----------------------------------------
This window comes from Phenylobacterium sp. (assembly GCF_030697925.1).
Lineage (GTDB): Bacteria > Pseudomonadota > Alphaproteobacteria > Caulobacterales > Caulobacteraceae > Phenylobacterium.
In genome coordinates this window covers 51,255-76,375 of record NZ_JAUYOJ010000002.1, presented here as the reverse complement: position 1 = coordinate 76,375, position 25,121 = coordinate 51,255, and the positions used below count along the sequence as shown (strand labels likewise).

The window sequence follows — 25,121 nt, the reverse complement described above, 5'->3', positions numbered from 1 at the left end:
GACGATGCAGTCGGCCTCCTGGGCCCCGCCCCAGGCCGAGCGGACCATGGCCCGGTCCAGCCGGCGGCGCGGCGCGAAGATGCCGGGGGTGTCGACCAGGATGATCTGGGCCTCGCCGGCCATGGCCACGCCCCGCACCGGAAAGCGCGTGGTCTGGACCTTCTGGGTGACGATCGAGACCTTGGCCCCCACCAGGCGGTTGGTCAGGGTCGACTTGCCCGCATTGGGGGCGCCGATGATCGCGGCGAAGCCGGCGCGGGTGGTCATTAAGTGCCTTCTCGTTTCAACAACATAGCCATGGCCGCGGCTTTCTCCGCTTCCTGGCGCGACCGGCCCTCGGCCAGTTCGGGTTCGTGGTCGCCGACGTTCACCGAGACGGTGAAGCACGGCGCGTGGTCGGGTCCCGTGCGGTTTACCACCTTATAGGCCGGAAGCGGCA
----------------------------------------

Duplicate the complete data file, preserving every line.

This window comes from Phenylobacterium sp. (assembly GCF_030697925.1).
Lineage (GTDB): Bacteria > Pseudomonadota > Alphaproteobacteria > Caulobacterales > Caulobacteraceae > Phenylobacterium.
In genome coordinates this window covers 51,255-76,375 of record NZ_JAUYOJ010000002.1, presented here as the reverse complement: position 1 = coordinate 76,375, position 25,121 = coordinate 51,255, and the positions used below count along the sequence as shown (strand labels likewise).

The window sequence follows — 25,121 nt, the reverse complement described above, 5'->3', positions numbered from 1 at the left end:
GACGATGCAGTCGGCCTCCTGGGCCCCGCCCCAGGCCGAGCGGACCATGGCCCGGTCCAGCCGGCGGCGCGGCGCGAAGATGCCGGGGGTGTCGACCAGGATGATCTGGGCCTCGCCGGCCATGGCCACGCCCCGCACCGGAAAGCGCGTGGTCTGGACCTTCTGGGTGACGATCGAGACCTTGGCCCCCACCAGGCGGTTGGTCAGGGTCGACTTGCCCGCATTGGGGGCGCCGATGATCGCGGCGAAGCCGGCGCGGGTGGTCATTAAGTGCCTTCTCGTTTCAACAACATAGCCATGGCCGCGGCTTTCTCCGCTTCCTGGCGCGACCGGCCCTCGGCCAGTTCGGGTTCGTGGTCGCCGACGTTCACCGAGACGGTGAAGCACGGCGCGTGGTCGGGTCCCGTGCGGTTTACCACCTTATAGGCCGGAAGCGGCA